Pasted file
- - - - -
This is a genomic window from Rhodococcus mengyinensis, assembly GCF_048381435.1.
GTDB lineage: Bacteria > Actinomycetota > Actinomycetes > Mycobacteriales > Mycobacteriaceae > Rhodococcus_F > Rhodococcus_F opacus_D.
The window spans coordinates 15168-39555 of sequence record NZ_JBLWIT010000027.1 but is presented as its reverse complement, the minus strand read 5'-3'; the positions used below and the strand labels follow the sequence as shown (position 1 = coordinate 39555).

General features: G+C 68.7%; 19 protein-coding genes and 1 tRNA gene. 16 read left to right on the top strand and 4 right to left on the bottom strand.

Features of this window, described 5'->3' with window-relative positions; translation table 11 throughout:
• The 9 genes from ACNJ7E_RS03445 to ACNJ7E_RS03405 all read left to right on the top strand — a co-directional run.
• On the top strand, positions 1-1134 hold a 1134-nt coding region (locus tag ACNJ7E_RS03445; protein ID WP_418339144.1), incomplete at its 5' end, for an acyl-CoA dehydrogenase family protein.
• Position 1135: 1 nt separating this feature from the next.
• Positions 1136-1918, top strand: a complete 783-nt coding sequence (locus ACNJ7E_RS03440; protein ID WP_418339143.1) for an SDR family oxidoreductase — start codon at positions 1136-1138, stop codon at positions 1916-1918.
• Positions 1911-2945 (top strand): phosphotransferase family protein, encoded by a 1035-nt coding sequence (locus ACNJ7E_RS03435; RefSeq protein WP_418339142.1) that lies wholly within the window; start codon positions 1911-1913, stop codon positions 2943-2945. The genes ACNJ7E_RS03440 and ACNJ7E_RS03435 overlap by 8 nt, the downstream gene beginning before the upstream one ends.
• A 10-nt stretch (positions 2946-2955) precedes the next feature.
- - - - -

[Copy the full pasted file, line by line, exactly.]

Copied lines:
This is a genomic window from Rhodococcus mengyinensis, assembly GCF_048381435.1.
GTDB lineage: Bacteria > Actinomycetota > Actinomycetes > Mycobacteriales > Mycobacteriaceae > Rhodococcus_F > Rhodococcus_F opacus_D.
The window spans coordinates 15168-39555 of sequence record NZ_JBLWIT010000027.1 but is presented as its reverse complement, the minus strand read 5'-3'; the positions used below and the strand labels follow the sequence as shown (position 1 = coordinate 39555).

General features: G+C 68.7%; 19 protein-coding genes and 1 tRNA gene. 16 read left to right on the top strand and 4 right to left on the bottom strand.

Features of this window, described 5'->3' with window-relative positions; translation table 11 throughout:
• The 9 genes from ACNJ7E_RS03445 to ACNJ7E_RS03405 all read left to right on the top strand — a co-directional run.
• On the top strand, positions 1-1134 hold a 1134-nt coding region (locus tag ACNJ7E_RS03445; protein ID WP_418339144.1), incomplete at its 5' end, for an acyl-CoA dehydrogenase family protein.
• Position 1135: 1 nt separating this feature from the next.
• Positions 1136-1918, top strand: a complete 783-nt coding sequence (locus ACNJ7E_RS03440; protein ID WP_418339143.1) for an SDR family oxidoreductase — start codon at positions 1136-1138, stop codon at positions 1916-1918.
• Positions 1911-2945 (top strand): phosphotransferase family protein, encoded by a 1035-nt coding sequence (locus ACNJ7E_RS03435; RefSeq protein WP_418339142.1) that lies wholly within the window; start codon positions 1911-1913, stop codon positions 2943-2945. The genes ACNJ7E_RS03440 and ACNJ7E_RS03435 overlap by 8 nt, the downstream gene beginning before the upstream one ends.
• A 10-nt stretch (positions 2946-2955) precedes the next feature.